Secret US order for al-Qa'ida attacks

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The Independent US

A secret 2004 order gave the US military the authority to attack al-Qa'ida targets anywhere in the world, according to a US report today.

Senior American officials told the New York Times that the classified order was used to carry out nearly a dozen previously undisclosed attacks against al-Qa'ida and other militants in Syria, Pakistan and elsewhere.



Typically carried out by US Special Operations forces, the broad, secret order was authorised by then-defence secretary Donald Rumsfeld and approved by President George Bush.



One such attack occurred in 2006 when a Navy Seal team raided a suspected militants' compound in the Bajaur region of Pakistan, a former top official at the Central Intelligence Agency (CIA) told the newspaper.



The secret order allowed cooperation in several attacks between military and CIA forces, which usually do not operate together directly.



Officials said some of the missions were conducted in close co-ordination with the CIA while others, such as the Special Operations raid in Syria on October 26, involved military commandos operating in support of CIA-directed operations.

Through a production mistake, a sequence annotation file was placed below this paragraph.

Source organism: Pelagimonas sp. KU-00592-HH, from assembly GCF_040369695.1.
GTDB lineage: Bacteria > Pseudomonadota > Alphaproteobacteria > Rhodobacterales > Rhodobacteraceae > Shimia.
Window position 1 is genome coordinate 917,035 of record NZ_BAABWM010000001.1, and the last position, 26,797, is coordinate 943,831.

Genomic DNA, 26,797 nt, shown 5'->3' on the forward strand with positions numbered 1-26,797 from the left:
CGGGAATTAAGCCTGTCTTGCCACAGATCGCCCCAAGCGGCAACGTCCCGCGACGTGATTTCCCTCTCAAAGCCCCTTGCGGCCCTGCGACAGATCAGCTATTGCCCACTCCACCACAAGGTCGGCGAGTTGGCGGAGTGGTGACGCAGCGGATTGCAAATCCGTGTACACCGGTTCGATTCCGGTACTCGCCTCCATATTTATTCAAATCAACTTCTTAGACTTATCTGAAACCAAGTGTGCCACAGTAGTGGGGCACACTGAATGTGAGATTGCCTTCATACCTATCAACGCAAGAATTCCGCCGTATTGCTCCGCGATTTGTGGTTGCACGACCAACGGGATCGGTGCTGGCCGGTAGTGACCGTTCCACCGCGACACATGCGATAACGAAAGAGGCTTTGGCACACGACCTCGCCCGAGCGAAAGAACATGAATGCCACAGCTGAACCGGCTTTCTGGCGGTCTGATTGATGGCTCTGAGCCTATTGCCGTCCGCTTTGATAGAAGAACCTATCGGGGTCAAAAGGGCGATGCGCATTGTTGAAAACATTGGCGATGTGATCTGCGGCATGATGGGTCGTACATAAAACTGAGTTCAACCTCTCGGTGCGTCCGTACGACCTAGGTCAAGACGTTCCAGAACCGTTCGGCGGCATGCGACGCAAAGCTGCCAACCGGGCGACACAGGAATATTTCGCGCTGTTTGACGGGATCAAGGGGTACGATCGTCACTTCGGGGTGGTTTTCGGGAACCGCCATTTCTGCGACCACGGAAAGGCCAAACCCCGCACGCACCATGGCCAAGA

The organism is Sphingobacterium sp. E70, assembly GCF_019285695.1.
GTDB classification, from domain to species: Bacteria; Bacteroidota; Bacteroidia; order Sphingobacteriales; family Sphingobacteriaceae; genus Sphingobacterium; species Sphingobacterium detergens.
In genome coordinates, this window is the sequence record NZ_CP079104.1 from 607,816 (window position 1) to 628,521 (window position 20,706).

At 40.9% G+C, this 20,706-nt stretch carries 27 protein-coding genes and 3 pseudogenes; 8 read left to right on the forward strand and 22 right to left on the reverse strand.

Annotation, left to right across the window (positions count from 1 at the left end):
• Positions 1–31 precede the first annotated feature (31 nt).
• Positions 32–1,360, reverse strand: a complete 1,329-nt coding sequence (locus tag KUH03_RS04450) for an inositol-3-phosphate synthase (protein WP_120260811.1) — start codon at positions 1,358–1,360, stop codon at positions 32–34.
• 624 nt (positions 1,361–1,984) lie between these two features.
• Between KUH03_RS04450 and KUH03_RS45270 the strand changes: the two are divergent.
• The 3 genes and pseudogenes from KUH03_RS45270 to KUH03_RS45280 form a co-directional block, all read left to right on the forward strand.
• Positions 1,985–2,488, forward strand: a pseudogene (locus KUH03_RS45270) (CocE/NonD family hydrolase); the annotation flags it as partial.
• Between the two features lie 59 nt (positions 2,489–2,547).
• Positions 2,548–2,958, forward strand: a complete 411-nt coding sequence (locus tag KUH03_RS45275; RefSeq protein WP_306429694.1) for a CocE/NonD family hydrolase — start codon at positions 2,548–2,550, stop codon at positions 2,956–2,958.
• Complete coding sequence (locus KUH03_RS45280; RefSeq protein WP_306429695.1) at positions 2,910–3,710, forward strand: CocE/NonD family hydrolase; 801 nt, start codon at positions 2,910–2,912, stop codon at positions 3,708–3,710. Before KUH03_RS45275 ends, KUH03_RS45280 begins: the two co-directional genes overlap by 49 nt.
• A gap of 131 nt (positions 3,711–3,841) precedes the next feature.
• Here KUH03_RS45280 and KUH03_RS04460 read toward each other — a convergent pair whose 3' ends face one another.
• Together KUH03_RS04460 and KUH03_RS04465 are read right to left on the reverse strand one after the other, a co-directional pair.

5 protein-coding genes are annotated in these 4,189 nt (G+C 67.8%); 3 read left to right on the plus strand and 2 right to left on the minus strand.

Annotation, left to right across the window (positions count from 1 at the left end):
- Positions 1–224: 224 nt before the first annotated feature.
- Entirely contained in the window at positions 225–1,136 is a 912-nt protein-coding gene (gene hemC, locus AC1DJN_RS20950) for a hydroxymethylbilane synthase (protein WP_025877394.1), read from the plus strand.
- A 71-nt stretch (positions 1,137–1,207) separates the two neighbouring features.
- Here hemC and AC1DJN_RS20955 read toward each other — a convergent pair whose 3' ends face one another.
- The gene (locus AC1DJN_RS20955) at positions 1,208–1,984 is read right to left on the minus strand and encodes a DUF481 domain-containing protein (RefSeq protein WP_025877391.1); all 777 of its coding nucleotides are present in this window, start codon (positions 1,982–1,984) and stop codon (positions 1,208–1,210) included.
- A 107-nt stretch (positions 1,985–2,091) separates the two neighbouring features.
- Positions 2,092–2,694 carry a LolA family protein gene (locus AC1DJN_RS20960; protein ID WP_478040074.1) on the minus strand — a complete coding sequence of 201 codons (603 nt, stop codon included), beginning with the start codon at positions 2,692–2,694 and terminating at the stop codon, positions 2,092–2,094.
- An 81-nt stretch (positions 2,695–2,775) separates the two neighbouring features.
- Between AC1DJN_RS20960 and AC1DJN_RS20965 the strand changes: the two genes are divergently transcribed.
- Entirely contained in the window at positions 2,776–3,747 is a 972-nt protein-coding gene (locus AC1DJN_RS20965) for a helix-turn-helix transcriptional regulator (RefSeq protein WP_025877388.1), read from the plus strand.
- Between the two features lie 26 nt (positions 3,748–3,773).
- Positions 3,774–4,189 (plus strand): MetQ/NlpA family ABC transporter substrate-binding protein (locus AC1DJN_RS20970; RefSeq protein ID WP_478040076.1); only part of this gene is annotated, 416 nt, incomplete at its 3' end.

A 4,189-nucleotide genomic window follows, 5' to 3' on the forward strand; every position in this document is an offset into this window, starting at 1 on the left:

A further dozen operations were cancelled in the past four years, because officials decided the missions were too risky, too diplomatically explosive or relied on insufficient evidence.



No raids were carried out in Iran using this authority, the officials said.



The order enabled planners at the Pentagon to get the go-ahead for a mission much more quickly than previously, when approval could take days.



The 2004 order identified 15 to 20 countries where al-Qa'ida militants were believed to be operating or to have sought sanctuary, a senior administration official said.



These included Syria, Pakistan, Yemen, Saudi Arabia and several other Persian Gulf states.



But even with the order, each mission required a high-level government approval - from at least the defence secretary for missions in Somalia, while operations in Syria and Pakistan needed presidential approval.



The White House, the US Defence Department and the US military all declined to comment.

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